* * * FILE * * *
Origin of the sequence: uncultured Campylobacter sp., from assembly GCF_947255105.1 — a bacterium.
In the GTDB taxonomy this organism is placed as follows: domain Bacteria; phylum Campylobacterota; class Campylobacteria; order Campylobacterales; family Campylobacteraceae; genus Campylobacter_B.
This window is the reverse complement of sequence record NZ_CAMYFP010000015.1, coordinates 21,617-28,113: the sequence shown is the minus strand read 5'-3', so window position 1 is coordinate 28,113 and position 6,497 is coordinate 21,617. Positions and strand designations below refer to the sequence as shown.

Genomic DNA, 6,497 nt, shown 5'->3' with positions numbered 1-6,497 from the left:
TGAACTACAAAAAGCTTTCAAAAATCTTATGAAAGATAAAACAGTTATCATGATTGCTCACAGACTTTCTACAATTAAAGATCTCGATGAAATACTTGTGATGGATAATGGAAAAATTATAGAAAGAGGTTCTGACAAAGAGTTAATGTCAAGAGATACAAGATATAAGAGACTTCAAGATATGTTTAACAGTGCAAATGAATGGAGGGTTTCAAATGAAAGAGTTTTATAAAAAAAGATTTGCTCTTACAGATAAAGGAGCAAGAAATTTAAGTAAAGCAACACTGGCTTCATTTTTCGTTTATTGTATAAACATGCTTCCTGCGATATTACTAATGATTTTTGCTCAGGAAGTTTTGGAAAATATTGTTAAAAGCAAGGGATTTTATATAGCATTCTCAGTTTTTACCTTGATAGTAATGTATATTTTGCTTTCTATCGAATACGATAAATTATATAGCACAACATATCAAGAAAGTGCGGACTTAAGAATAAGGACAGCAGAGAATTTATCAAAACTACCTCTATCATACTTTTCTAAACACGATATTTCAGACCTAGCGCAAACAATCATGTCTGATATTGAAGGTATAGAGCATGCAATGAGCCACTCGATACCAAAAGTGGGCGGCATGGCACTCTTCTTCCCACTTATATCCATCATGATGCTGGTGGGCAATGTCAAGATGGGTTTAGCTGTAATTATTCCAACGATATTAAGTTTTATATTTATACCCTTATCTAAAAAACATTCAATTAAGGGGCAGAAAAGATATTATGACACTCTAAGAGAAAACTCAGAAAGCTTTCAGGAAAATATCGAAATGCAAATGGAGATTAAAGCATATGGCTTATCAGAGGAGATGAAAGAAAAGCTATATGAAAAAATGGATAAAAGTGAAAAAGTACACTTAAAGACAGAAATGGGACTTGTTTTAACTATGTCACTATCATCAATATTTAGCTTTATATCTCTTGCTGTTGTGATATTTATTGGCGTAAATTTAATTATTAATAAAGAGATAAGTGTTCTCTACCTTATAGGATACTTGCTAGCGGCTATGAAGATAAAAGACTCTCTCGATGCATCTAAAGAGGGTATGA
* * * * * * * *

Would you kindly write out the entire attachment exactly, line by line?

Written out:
Origin of the sequence: uncultured Campylobacter sp., from assembly GCF_947255105.1 — a bacterium.
In the GTDB taxonomy this organism is placed as follows: domain Bacteria; phylum Campylobacterota; class Campylobacteria; order Campylobacterales; family Campylobacteraceae; genus Campylobacter_B.
This window is the reverse complement of sequence record NZ_CAMYFP010000015.1, coordinates 21,617-28,113: the sequence shown is the minus strand read 5'-3', so window position 1 is coordinate 28,113 and position 6,497 is coordinate 21,617. Positions and strand designations below refer to the sequence as shown.

Genomic DNA, 6,497 nt, shown 5'->3' with positions numbered 1-6,497 from the left:
TGAACTACAAAAAGCTTTCAAAAATCTTATGAAAGATAAAACAGTTATCATGATTGCTCACAGACTTTCTACAATTAAAGATCTCGATGAAATACTTGTGATGGATAATGGAAAAATTATAGAAAGAGGTTCTGACAAAGAGTTAATGTCAAGAGATACAAGATATAAGAGACTTCAAGATATGTTTAACAGTGCAAATGAATGGAGGGTTTCAAATGAAAGAGTTTTATAAAAAAAGATTTGCTCTTACAGATAAAGGAGCAAGAAATTTAAGTAAAGCAACACTGGCTTCATTTTTCGTTTATTGTATAAACATGCTTCCTGCGATATTACTAATGATTTTTGCTCAGGAAGTTTTGGAAAATATTGTTAAAAGCAAGGGATTTTATATAGCATTCTCAGTTTTTACCTTGATAGTAATGTATATTTTGCTTTCTATCGAATACGATAAATTATATAGCACAACATATCAAGAAAGTGCGGACTTAAGAATAAGGACAGCAGAGAATTTATCAAAACTACCTCTATCATACTTTTCTAAACACGATATTTCAGACCTAGCGCAAACAATCATGTCTGATATTGAAGGTATAGAGCATGCAATGAGCCACTCGATACCAAAAGTGGGCGGCATGGCACTCTTCTTCCCACTTATATCCATCATGATGCTGGTGGGCAATGTCAAGATGGGTTTAGCTGTAATTATTCCAACGATATTAAGTTTTATATTTATACCCTTATCTAAAAAACATTCAATTAAGGGGCAGAAAAGATATTATGACACTCTAAGAGAAAACTCAGAAAGCTTTCAGGAAAATATCGAAATGCAAATGGAGATTAAAGCATATGGCTTATCAGAGGAGATGAAAGAAAAGCTATATGAAAAAATGGATAAAAGTGAAAAAGTACACTTAAAGACAGAAATGGGACTTGTTTTAACTATGTCACTATCATCAATATTTAGCTTTATATCTCTTGCTGTTGTGATATTTATTGGCGTAAATTTAATTATTAATAAAGAGATAAGTGTTCTCTACCTTATAGGATACTTGCTAGCGGCTATGAAGATAAAAGACTCTCTCGATGCATCTAAAGAGGGTATGA